I was recently asked this and didn’t have a very clear answer.
There is one obvious answer for learning a language: you might need it to get a job, go to school, or otherwise get ahead in life. In the US, this applies to English. All languages that are learned primarily for these reasons are lingua francas and are the most widely spoken and taught languages in the world. But English is such a successful lingua franca, even in countries where other successful lingua francas are spoken, such as Chinese, French and Spanish– there are large numbers of people that use English for business and academia.
The motivation for learning/teaching a heritage language (one that someone in your family speaks, but isn’t necessarily the local lingua franca) has to go beyond the benefits that accrue to speakers of successful and widespread lingua francas.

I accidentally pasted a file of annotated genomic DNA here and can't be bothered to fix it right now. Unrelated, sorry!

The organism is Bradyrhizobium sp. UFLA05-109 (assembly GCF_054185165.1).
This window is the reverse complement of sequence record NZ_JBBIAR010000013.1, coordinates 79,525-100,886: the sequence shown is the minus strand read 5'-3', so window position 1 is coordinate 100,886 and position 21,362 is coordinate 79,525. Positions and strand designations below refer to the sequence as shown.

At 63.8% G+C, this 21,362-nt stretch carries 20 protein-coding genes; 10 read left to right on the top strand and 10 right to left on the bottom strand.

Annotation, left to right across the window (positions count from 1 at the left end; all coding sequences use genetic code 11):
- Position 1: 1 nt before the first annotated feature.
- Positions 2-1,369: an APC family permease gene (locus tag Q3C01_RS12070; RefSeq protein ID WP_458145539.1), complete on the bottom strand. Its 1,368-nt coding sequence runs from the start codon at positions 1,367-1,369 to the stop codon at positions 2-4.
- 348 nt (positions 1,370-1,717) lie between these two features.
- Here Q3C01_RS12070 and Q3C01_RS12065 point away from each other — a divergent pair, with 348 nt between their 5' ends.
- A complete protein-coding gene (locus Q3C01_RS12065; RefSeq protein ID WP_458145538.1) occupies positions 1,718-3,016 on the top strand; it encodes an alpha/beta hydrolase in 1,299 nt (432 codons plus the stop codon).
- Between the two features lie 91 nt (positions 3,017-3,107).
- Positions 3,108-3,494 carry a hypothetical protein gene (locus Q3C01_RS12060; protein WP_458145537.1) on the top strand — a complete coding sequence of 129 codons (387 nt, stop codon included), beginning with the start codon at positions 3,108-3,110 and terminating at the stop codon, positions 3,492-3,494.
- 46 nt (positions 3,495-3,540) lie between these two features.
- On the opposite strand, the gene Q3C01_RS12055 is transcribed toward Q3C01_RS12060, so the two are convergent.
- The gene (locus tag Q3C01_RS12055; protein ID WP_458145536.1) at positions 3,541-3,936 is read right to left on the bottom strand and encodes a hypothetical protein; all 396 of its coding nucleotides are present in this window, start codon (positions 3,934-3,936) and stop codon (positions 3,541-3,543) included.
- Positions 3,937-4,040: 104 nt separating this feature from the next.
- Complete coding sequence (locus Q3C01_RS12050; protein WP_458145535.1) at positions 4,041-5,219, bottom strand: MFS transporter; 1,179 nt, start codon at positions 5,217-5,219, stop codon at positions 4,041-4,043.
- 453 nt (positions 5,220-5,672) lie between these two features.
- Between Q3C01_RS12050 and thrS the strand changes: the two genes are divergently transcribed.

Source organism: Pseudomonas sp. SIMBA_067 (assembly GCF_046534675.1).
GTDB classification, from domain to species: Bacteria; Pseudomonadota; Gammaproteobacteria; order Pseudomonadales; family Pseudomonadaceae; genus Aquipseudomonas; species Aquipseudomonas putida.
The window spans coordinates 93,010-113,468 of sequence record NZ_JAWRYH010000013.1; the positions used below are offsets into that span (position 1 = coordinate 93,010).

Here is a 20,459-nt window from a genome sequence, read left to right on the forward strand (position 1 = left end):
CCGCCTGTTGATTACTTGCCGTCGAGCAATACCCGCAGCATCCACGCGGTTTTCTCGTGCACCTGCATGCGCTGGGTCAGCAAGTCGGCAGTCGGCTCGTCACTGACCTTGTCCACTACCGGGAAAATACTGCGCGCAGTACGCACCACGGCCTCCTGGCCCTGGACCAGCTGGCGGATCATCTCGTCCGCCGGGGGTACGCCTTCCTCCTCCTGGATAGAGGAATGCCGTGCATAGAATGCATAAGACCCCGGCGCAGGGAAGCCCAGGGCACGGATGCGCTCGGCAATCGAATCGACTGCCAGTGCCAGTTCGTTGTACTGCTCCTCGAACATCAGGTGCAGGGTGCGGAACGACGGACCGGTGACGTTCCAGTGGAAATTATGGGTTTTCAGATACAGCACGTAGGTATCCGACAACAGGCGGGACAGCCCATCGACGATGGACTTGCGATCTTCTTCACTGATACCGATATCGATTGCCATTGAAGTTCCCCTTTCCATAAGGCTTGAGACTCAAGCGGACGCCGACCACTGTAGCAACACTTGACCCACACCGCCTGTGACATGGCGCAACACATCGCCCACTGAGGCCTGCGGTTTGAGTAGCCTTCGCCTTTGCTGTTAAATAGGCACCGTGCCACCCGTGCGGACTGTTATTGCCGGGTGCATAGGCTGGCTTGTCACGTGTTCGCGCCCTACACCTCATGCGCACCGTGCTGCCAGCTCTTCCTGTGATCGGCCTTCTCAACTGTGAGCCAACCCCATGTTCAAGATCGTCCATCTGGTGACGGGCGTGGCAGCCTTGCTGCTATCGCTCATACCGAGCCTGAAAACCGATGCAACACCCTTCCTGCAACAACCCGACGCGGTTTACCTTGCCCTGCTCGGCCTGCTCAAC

Advantanges that go beyond “This language is useful as a lingua franca”
1. It delays the onset of Alzheimers by about 5 years.
2. Bilingual kids have a better intuitive sense for grammar.
3. Bilinguals can multitask better as tested by seeing how they perform by doing multiple tasks in a driving simulator aka performing while distracted. (Also this article has more evidence about the same ability)
4. Bilinguals solve certain non-verbal standardized tests faster than monolinguals.
The benefits don’t come from occasional use, i.e. High school French + reading an occasional menu.
Above from this NYT article
5. Bilingualism increases brain density, and more so when the 2nd language is learned early i.e. childhood vs high school or college
Ref. Web Md
6. Children who are bilingual early on can learn a third language more easily later in life. Ref This Faq.
That is the the well documented benefits I could find on the web, there might be more but there aren’t good studies for it yet, for example, it is fairly common in articles about the benefits of bilingualism to list vague benefits.